From the ship’s 11th deck, with its walking track, library with panoramic view and gelato and pizza bars, I could look down on the pool area where guests lounged, waiters loitered and musicians entertained. On other decks various restaurants, cafés and bars offered many various types and styles of nibbling and dining. Most of what was served was covered in the cruise fare; there were only a couple of restaurants and top-shelf drinks that costed extra. I became a regular at the Arts Café for coffee, La Terrazza for buffet breakfast, Kaiseki for sushi and sashimi…
I was a regular, too, at the enrichment lectures. This was a series conducted by a retired professor of humanities, developed especially for the itinerary of the cruise. One I attended was about the Treasure Fleet of China in the early 15th century, another was about the spice trade, another about explorer Ferdinand Magellan. She spoke well, with humour and surprise, and certainly enriched this traveller.
One day we dropped anchor in what seemed to be the middle of nowhere but was actually the middle of the Java Sea, near enough to the tiny island of Karimanjawa. There was what seemed to be a recently abandoned resort there, with bures under palm trees, sandy paths between them, loungers dotted about a pool and a lagoon. The ship’s staff ferried multiple boxes, bags and bottles to the island and set up the world’s most decadent picnic. Some of the Silver Muse’s talented musicians got guitars out and entertained, taking requests and encouraging fun, much like a singalong at a Kiwi barbecue, but they knew all the words to the songs and sang in harmonies.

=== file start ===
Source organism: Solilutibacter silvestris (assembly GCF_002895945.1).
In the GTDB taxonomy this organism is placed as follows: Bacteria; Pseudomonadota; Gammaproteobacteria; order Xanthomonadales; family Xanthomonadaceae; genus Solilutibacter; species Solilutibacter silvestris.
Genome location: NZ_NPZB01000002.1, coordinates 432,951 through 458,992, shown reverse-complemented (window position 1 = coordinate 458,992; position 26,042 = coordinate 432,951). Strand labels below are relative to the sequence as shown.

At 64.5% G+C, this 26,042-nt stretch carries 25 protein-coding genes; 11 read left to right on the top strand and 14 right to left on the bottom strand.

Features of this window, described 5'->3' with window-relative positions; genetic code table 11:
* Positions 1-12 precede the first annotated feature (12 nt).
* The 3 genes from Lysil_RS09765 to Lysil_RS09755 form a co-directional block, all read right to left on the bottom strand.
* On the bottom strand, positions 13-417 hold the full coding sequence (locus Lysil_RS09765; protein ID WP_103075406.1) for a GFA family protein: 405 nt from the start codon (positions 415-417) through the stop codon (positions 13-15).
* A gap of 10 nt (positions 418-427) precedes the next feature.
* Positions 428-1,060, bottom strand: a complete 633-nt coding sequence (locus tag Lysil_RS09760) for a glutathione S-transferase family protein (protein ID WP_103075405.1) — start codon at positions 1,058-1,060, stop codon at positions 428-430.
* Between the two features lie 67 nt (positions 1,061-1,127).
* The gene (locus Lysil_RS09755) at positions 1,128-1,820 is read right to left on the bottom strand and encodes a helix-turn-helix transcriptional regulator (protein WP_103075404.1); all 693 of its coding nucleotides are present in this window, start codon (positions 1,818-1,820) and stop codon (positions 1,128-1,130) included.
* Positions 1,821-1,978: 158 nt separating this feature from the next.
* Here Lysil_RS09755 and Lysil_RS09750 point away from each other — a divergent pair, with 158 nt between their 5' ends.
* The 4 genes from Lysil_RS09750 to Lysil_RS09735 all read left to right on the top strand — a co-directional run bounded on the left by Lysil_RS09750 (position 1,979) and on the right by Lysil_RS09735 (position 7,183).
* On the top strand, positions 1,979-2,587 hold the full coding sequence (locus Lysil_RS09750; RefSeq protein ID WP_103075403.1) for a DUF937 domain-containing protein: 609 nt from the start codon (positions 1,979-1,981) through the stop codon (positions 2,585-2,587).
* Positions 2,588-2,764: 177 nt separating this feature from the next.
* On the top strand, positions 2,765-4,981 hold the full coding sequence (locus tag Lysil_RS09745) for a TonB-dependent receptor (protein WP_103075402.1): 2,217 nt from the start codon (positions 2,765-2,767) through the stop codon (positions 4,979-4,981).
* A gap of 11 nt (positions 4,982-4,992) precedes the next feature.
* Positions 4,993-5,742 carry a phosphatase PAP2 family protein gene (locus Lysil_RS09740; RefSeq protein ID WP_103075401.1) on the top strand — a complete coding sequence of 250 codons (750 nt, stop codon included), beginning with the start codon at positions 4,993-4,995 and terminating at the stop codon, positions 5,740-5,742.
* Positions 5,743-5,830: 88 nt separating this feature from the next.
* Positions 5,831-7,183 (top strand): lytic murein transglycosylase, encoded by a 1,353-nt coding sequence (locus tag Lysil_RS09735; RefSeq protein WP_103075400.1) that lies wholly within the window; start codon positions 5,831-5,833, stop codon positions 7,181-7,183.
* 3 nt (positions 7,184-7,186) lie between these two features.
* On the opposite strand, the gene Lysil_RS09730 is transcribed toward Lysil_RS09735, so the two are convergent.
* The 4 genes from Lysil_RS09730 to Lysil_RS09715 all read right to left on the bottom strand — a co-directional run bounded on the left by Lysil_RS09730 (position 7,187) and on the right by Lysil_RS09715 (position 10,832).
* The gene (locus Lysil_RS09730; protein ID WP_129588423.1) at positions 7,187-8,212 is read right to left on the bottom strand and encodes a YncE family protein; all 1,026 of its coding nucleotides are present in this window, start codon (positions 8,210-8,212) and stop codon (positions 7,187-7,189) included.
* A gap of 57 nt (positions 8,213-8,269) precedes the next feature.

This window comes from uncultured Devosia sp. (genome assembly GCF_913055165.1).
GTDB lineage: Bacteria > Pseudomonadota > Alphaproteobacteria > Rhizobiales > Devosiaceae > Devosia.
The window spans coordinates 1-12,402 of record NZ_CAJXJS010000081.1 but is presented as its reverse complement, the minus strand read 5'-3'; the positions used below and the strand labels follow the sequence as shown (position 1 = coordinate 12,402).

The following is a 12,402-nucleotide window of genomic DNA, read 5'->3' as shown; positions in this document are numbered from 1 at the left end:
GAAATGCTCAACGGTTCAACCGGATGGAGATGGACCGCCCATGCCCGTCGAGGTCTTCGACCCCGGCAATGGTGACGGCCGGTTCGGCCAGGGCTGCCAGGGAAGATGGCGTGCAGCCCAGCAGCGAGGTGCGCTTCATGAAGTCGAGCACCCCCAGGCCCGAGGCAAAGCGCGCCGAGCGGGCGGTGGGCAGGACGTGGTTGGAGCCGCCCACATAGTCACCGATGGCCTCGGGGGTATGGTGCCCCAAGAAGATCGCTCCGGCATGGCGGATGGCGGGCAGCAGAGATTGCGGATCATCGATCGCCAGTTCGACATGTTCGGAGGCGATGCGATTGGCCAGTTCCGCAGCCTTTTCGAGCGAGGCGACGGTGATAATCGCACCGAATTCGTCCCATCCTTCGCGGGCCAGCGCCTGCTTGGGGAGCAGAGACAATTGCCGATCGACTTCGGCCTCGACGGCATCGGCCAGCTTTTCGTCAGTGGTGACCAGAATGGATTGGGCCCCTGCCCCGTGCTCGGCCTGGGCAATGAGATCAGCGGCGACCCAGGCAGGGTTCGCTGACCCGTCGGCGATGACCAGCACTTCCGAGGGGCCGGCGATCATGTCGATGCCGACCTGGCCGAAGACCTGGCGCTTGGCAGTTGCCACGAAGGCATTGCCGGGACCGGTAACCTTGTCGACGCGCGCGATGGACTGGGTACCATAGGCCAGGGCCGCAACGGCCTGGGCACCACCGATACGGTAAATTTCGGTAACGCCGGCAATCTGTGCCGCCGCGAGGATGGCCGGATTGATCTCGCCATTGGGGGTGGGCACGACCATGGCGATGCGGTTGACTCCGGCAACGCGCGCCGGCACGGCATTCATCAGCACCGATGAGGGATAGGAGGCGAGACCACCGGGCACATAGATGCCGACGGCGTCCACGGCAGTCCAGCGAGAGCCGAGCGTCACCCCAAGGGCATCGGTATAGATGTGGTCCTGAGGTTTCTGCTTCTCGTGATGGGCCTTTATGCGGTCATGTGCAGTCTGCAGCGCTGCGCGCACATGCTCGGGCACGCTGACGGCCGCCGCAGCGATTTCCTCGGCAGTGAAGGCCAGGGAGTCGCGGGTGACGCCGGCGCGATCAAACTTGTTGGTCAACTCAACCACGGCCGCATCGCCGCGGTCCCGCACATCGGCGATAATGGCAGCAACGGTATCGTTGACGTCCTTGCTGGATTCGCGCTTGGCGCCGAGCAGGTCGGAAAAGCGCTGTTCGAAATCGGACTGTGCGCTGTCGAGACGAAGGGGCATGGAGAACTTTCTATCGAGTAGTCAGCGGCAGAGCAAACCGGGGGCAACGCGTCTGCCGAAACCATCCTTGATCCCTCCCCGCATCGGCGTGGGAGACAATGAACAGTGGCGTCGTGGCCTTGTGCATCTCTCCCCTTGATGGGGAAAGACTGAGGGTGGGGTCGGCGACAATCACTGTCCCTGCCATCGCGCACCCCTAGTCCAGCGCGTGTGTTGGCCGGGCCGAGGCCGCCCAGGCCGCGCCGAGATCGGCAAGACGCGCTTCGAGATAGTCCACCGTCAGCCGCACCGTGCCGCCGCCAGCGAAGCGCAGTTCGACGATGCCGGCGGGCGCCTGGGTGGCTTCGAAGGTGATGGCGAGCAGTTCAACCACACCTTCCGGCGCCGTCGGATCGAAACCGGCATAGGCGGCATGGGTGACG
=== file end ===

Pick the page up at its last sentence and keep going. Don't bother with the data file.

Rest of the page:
Early the next day we arrived in Semarang. This was the day I learned the value of taking official excursions. I had decided not to; to be independent, to take a taxi into the centre of town and explore on foot. Well, I didn’t get past the busy terminal gate, crowded with taxi drivers negotiating outrageously overpriced trips. It was too awful, unmanageable; I scuttled back to the ship to spend the day by the pool. Fortunately, I had booked an all-day tour for the following day.
We left for Borobudur Temple at 8.30am in two half empty buses, so as to be more comfortable; escorted by police, so as to not be held up by traffic. People stopped to watch, children waved, assuming we were royalty but we were just rich folk, not wanting to be inconvenienced.
Semarang is a city pocked with pollution and noisy, overcrowded chaos. Beyond it, we came to pleasant hilly suburbs with multi-storied, red-roofed houses in established gardens. We passed rice fields, classic terraced agricultural plots, groves of bamboo and rubber trees, catching glimpses of people working with bent backs, some ploughing with hand-pushed machines, a scattering of animals, fowls, paths disappearing beyond old buildings. It was fertile country, with lush forest and well-worked fields and it felt prosperous because of its green, though clearly people worked very hard to live here.